STT hears that a band of acoustic experts from around the world are keen to line up behind Hessler and Schomer in support of their review of Cooper’s study; especially those who’ve been involved in any way with the wind industry, in order to distance themselves from the risible noise ‘standards’ they wrote for their masters; the piles of dross that they’ve repeatedly dished up in wind farm planning applications and/or in defence of the wind industry; and the harm they’ve needlessly caused as a result (see our post here).

STT predicts that, from here on in, the wind industry’s pet acoustic consultants will be a lot less concerned about covering for their paymasters; and far more concerned about covering their own tails (see our post here).

Some might call it a band of “mercenaries in a parting of the ways”, others might call it “cowards running for their professional lives”. Either way, any efforts by these boys to cut a trail to safety from inevitable legal liability to their victims will probably have a fair bit to do with their insurer’s naturally jumpy attitude to RISK.

Insurers tend to get very twitchy about their exposure when smoking guns pop up; and leave them carrying the can for claims that will run into the 100s of $millions. STT thinks this is all shaping up as asbestos MKII.

smoking-gun

Nowhere to run, nowhere to hide.

About stopthesethings

We are a group of citizens concerned about the rapid spread of industrial wind power generation installations across Australia.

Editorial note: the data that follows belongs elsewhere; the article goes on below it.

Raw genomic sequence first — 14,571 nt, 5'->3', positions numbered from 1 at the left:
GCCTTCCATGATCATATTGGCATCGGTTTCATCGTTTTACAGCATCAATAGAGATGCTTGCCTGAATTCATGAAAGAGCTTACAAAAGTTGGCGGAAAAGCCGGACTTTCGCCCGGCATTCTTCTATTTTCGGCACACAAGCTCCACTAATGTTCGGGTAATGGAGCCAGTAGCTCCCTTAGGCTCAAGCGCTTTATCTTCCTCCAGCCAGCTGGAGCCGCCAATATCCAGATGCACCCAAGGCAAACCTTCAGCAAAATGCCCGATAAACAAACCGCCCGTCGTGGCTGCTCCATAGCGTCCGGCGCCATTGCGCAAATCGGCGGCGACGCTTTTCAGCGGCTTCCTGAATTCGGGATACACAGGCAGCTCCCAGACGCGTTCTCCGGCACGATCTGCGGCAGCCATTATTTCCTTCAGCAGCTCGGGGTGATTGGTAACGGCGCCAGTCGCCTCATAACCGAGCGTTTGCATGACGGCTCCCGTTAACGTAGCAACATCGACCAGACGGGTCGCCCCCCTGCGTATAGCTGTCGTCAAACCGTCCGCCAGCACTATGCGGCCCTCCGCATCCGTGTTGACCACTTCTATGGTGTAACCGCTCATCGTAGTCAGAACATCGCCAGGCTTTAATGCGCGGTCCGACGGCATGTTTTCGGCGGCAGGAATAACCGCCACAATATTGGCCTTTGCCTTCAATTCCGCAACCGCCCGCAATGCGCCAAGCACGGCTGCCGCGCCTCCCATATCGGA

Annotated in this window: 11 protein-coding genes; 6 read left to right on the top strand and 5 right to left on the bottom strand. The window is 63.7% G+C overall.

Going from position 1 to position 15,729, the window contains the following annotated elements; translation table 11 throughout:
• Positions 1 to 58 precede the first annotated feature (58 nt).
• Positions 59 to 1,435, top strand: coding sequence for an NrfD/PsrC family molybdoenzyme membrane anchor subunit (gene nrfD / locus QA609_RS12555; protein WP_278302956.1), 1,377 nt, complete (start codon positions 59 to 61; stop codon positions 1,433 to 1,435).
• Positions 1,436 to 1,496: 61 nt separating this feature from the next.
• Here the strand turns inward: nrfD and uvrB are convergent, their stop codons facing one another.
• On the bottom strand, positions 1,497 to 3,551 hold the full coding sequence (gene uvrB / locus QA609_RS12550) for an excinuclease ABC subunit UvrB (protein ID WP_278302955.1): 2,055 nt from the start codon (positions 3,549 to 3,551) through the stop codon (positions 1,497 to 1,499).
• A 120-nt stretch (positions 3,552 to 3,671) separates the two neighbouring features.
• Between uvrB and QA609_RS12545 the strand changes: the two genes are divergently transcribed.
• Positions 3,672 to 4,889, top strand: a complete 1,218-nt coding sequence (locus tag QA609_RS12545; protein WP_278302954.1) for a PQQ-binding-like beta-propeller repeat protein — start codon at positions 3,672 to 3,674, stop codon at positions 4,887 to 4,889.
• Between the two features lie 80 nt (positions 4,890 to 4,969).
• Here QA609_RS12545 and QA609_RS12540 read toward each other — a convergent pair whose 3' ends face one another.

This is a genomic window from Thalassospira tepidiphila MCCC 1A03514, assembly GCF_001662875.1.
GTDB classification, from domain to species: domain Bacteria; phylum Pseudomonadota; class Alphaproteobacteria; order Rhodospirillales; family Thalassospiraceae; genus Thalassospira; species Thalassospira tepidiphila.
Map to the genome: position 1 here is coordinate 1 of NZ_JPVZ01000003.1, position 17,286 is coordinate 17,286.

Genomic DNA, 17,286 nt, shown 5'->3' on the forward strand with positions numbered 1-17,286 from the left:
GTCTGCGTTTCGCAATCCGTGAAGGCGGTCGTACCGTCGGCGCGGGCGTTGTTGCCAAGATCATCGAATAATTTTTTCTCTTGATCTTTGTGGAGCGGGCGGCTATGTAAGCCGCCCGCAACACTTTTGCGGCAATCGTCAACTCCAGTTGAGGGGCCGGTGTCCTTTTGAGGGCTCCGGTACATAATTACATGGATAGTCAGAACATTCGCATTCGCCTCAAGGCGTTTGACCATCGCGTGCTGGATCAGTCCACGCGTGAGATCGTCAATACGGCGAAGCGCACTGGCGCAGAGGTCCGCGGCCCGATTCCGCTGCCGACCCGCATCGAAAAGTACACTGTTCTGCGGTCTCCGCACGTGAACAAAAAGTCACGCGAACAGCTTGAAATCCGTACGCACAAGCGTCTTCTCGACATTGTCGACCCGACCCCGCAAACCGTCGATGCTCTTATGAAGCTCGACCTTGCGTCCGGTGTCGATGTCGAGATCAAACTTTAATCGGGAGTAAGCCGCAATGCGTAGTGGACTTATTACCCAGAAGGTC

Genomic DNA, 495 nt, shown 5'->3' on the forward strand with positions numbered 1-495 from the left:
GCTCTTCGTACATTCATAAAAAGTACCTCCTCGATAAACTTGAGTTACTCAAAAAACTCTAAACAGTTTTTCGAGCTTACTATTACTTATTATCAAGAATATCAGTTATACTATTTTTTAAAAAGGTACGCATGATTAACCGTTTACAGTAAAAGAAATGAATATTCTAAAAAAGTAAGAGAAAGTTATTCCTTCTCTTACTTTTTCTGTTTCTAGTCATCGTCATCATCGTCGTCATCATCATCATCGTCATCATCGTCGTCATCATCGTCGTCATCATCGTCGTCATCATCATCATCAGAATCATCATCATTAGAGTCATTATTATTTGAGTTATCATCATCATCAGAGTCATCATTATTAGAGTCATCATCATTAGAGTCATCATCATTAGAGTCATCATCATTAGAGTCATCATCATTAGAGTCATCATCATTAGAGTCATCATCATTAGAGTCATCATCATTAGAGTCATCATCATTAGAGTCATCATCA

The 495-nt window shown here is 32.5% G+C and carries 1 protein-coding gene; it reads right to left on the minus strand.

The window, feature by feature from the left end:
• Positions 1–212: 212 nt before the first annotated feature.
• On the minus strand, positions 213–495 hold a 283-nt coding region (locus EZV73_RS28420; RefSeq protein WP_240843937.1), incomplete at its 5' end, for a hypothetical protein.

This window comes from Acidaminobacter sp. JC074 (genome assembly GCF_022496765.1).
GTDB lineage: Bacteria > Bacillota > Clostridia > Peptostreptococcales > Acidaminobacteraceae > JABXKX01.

Comments

  1. We need to move our super out of any fund that has anything to do with wind farms fast, as in yesterday !!!

  2. Martin Hayles, Curramulka says:

    It is late and I have not read all of the post, but when you say that the NHMRC did not have time to read the report, my bullshit detector starts ringing.

    Why would someone not give it a read if, for no other reason than out of curiosity?

    If I was part of an investigative body, the first things I would tend to look towards would not be the obvious ie. anything from vested financial interest, but those who have no financial interest at stake, but an interest of a personal, health, mental well being.

    Why can’t public sector organisations see the obvious?
    Obviously, because they are corrupt or they have been corrupted.

    It does not matter, or should not matter what shade of language I use as a determination of my intellect or morality.

    I say to you all, the wind industry and all of its governance and public sector approval mechanisms are totally f&*^ing corrupt and will someday in the future be held to account.

    Make no mistake ‘Little Ted Kallis’ of the Ceres Project, you will be held to account.

  3. Thank you, STT, Dr Sarah, Ann Gardner, the two independent Senators, one from VIC, the great Greek from SA, and the rest, too many to mention, for keeping it in the face of the windweasel grubs.

    I may not be the sharpest tool in the tool box, but I’m not the bluntest in the tool box, either.

    Blind Freddy can see that there is, and has been, real problems with health issues caused by industrial wind turbines.